What is a mouth guard?

A mouth guard also known as a mouth protector, helps reduce injuries to the teeth, lips, and tongue following a blow to the face during sports or play. A mouth guard is made of soft plastic and designed to cushion the teeth avoiding tooth fracture and cuts or lacerations to the lips and tongue.

Why should my child wear a mouth guard?

Injuries to the face and mouth are common in sports such as basketball, soccer, football and hockey. Contact or collision sports have the greatest risk of injury, but non-contact sports, such as gymnastics or skating can pose a risk. Regular wearing of a mouth guard during these activities reduces the risk of injury.

Injuries can lead to teeth being completely knocked out or partially broken leading to problems eating, talking and smiling and ultimately complex dental work.

When should my child wear a mouth guard?

Seek the advice of your dentist, pediatric dentist or pediatrician before your child engages in sports or other activities that increase risk of injury. Mouth guards should be regarded as an essential item of athletic gear and worn from an early age.

What types of mouth guard are available?

The ideal mouth guard is custom-made under the supervision of a dentist. Custom-made mouth guards are professionally-fitted to the child’s individual characteristics giving a comfortable fit and ease of talking and breathing.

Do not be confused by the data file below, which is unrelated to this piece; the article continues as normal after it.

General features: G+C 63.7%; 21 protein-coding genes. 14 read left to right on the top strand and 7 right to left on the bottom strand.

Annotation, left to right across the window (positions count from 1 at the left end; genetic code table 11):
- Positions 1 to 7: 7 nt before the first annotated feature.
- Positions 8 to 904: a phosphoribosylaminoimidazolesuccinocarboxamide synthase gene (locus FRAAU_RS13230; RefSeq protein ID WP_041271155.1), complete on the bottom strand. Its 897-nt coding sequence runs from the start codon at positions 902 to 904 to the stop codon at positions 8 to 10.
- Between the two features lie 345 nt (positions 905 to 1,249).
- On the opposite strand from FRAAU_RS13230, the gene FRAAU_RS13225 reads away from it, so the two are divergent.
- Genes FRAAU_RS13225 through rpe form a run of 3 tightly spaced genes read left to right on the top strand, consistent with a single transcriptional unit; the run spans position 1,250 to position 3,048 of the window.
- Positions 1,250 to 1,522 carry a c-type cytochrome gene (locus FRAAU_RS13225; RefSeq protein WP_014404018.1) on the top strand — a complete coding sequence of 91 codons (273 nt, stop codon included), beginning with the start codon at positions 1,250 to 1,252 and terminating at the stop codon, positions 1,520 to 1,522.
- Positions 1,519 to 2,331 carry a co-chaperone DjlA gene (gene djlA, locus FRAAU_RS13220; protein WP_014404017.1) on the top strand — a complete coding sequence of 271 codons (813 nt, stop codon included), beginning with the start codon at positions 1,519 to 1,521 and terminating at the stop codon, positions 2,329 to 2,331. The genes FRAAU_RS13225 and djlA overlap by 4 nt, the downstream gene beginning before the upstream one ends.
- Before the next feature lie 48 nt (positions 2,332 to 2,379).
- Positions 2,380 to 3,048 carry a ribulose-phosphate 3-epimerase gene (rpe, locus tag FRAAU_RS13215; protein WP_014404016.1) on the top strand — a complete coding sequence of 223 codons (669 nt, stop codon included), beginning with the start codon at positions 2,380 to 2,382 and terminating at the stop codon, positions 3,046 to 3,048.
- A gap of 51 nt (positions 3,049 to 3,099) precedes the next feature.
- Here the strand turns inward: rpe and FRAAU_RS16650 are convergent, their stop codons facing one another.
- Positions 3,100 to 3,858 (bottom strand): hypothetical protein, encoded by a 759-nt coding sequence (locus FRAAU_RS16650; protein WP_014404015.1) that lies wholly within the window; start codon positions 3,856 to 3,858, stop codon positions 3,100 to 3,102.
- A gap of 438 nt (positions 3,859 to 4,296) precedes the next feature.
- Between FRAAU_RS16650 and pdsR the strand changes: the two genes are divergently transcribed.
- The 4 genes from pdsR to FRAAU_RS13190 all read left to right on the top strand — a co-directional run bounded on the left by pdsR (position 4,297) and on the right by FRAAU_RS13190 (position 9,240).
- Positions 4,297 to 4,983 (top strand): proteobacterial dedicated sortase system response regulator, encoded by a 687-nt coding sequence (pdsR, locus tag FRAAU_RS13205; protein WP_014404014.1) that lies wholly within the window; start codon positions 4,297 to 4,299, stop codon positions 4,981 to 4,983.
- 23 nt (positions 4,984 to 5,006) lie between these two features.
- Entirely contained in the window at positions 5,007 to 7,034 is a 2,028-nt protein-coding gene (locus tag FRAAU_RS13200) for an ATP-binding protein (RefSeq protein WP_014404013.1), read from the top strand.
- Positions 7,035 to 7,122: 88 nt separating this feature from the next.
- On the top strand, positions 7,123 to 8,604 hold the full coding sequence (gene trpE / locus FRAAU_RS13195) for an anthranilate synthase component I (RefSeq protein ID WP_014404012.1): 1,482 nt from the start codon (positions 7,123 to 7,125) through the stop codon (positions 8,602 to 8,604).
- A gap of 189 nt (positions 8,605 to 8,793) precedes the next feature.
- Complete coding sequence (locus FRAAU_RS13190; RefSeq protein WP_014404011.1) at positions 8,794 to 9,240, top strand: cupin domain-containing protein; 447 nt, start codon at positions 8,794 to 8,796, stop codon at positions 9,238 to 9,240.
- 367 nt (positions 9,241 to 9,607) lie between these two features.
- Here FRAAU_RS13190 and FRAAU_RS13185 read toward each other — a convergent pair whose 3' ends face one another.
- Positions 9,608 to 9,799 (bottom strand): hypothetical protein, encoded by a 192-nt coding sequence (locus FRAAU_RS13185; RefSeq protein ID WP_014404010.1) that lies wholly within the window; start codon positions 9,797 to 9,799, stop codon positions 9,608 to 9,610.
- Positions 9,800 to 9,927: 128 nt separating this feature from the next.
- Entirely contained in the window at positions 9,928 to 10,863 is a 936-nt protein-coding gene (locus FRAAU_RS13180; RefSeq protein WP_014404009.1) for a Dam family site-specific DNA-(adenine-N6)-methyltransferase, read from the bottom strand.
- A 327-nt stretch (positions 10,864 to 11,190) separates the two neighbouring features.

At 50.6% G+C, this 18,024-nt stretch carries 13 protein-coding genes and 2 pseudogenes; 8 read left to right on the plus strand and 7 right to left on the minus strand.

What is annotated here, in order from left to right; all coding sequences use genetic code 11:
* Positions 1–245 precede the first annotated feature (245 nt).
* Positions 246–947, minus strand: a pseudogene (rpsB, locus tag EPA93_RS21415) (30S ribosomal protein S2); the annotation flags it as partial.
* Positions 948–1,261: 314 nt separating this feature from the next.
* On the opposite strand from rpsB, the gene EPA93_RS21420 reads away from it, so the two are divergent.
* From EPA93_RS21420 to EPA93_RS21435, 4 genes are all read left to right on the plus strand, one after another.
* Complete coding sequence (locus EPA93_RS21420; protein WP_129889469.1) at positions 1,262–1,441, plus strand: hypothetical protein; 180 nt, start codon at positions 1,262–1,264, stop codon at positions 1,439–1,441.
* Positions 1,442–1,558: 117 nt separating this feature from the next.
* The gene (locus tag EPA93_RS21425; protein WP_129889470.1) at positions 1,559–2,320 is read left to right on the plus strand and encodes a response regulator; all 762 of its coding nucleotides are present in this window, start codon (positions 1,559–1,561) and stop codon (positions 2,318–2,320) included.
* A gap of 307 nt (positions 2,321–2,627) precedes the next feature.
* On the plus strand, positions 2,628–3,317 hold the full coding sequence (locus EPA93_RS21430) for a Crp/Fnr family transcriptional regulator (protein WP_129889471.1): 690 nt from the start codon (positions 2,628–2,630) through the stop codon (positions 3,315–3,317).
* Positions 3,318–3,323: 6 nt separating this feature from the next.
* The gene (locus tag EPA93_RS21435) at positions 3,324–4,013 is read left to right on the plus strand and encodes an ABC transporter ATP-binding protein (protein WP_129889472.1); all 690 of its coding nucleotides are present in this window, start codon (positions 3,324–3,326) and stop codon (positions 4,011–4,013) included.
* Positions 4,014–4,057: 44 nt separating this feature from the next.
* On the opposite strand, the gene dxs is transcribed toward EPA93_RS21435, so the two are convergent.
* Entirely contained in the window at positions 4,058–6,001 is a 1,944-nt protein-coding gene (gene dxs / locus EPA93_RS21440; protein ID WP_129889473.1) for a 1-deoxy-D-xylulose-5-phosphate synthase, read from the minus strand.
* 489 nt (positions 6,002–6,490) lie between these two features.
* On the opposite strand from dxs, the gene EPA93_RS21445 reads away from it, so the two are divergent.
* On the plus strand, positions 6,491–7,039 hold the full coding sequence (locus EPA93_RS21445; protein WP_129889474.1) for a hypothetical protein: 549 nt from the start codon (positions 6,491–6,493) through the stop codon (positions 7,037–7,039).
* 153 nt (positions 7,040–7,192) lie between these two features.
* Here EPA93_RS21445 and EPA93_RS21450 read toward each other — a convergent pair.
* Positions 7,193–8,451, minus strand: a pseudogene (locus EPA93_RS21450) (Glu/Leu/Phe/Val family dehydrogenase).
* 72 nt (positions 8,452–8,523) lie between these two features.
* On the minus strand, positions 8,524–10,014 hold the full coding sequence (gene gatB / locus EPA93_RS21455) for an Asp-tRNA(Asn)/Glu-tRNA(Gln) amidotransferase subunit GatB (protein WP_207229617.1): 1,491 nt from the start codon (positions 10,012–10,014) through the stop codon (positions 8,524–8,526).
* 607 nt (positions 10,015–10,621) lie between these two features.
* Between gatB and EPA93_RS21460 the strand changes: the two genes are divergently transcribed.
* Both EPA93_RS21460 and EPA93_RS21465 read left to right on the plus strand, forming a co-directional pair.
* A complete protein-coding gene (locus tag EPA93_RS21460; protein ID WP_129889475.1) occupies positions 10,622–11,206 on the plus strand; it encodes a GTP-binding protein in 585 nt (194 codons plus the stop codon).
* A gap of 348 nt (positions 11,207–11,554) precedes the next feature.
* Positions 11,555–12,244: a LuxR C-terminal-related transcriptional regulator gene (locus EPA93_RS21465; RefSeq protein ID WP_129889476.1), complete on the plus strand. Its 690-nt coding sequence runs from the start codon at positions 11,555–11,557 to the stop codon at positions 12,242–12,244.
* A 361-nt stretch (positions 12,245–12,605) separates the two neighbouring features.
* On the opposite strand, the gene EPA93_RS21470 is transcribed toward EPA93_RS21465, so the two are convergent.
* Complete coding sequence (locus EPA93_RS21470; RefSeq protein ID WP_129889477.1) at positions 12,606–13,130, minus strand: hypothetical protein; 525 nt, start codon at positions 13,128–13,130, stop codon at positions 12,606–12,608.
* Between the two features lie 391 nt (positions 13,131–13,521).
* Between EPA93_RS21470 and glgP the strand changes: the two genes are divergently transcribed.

Other mouth guards can be purchased in sporting goods or drug stores. One type can be fitted at home by softening in boiling water and shaped to the child’s mouth. The least effective type is preformed and ready to wear, but may not fit very well.

Generally, any mouth guard is better than no mouth guard at all!

How should I care for my child’s mouth guard?

Caring for a mouth guard requires:

  • Rinsing in cool soapy water before and after each use,
  • Between games keeping the mouth guard clean and dry in a sturdy container with vents and separate from wet or damp clothing to prevent molds and bacteria growing
  • Avoiding direct sunlight and hot water (avoid the dishwasher!)
  • Remembering to have the mouth guard examined at each dental check-up

How often should I replace my child’s mouth guard?

A mouth guard should be replaced if it shows signs of wear or damage, or has become ill-fitting. Due to the rapid growth of a child’s face and mouth, and the changing dentition as permanent teeth erupt, mouth guards may require regular replacement if they are to provide maximum protection. Always take the mouth guard when your child has a dental visit. Your dentist or pediatric dentist will be able to advise on its fit and safety.

What to do if your child has an accident and loosens or knocks out a tooth

If it’s a baby tooth, console the child, and apply gentle pressure to any bleeding. Bleeding often looks worse than it is as the saliva dilutes the blood and makes it look a greater volume.

If it’s a permanent tooth, call you pediatric dentist right away and seek their individualized advice. Generally, if a permanent tooth is knocked out rinse it gently in cold water (no detergents, disinfectants etc.) and if possible replace it in its original tooth socket. If not possible, place in a container of cold milk. In either event visit a dentist as soon as possible.

Next steps

Your ProHEALTH Dental office can arrange for a pediatric dentist to examine your child and provide individualized advice about the need for a mouth guard. Request an appointment!